4. Civil License was for a couple who weren’t marrying in the Church of England, after 1836.  Obtained from the “superintendent-register”  (like a clerk of records) his allowed marriage in a church or at the registrar’s office.

But, between the 1770s (when the coach road was made) and the 1850s (when a residency requirement was enacted) couples wishing to evade any of these requirements, or their parental disapproval, could elope to Scotland, and Gretna Green.   The Scottish Presbyterian church had looser rules and you showed up and pledged yourself to another in front of any citizen.  Often, because they were required to be a citizen, the local blacksmith officiated. So Gretna Green was not only used by the underaged, but by people who did not want to wait for the banns to be read or who could not obtain a special license.

in 1856 Scotland enacted a residency requirement making Gretna Green a slightly less attractive spot for the young and desperate.  What happened in Gretna Green meant you had to stay there.

I have looked around and further entries on Wikipedia seem correct and concise.

The Marriage Act 1753, full title “An Act for the Better Preventing of Clandestine Marriage”, popularly known as Lord Hardwicke’s Marriage Act (citation 26 Geo. II. c. 33), was the first statutory legislation in England and Wales to require a formal ceremony of marriage.,…The Act tightened the existing ecclesiastical rules regarding marriage, providing that for a marriage to be valid it had to be performed in a church and after the publication of banns or the obtaining of a licence (Special licenses being required to speed things up). Those under the age of 21 had to have parental consent if they married by licence; marriages by banns, by contrast, were valid as long as the parent of the minor did not actually forbid the ban.


I imagine, sometimes minor marriages were allowed by English parents; it’s likely to have depended on the families’ circumstances, positions, etc. Until then the license and/or the banns were kind of optional. The new law applied in Wales and England but not in Scotland.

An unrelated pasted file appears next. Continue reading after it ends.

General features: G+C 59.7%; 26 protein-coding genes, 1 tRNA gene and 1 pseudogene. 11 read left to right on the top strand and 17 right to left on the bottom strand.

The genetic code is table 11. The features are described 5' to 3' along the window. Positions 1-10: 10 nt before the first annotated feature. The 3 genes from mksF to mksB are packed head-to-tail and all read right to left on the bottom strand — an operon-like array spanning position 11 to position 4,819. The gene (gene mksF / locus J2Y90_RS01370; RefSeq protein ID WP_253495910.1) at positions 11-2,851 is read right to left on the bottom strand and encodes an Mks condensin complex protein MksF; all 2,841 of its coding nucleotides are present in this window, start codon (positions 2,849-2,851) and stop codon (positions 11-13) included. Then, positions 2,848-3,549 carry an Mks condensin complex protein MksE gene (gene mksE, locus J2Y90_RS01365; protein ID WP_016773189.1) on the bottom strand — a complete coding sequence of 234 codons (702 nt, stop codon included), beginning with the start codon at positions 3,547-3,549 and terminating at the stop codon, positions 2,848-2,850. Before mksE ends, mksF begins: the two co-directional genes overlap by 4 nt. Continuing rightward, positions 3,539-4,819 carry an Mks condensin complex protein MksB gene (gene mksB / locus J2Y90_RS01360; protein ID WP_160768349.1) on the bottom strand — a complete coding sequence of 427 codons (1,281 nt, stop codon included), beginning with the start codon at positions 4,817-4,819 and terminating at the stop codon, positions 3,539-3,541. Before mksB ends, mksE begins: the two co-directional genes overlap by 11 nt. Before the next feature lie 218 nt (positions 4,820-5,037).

Under early modern Scots law, there were three forms of “irregular marriage” which can be summarized as the agreement of the couple to be married and some form of witnessing or evidence of such. An irregular marriage could result from mutual agreement, by a public promise followed by consummation, or by cohabitation and repute.[11] All but the last of these were abolished by [January 1940]. Prior to this act, any citizen was able to witness a public promise. The tradition of eloping English couples searching for blacksmiths resulted legally from the fact that blacksmiths were necessarily citizens and could often be recognized by strangers by their presence at their forge….

In the eighteenth and nineteenth centuries, marriage laws in Scotland encouraged the practice of couples wishing to marry eloping from England to Scotland. With transport less developed, many of these marriages were at Gretna Green, the first Scottish settlement on the main West Coast route from England; hence the term Gretna Green marriage for marriages transacted in a jurisdiction that was not the residence of the parties being married, to avoid restrictions or procedures imposed by the parties’ home jurisdictions.

So, in a case like Lydia Bennet marrying the nefarious Mr. Wickham, we can be assured that, having learned Wickham’s nature, he would not have been recommended by Lizzy to Mr. Bennett, unless Lydia had already been ruined. and we can imagine Wickham had no money for a license nor would he have liked the publicity of banns.

But, now you know why people would run away to get married.

By the way, it’s romantic associations continue to impact the village and I read that one in six marriages in Scotland occur there to this day!


Cover of "What Jane Austen Ate and Charle...
What Jane Austen Ate and Charles Dickens Knew, by Pool, Daniel, Published by Touchstone, SImon & Schuster, 1998. Pages 183 to 185 Cover via Amazon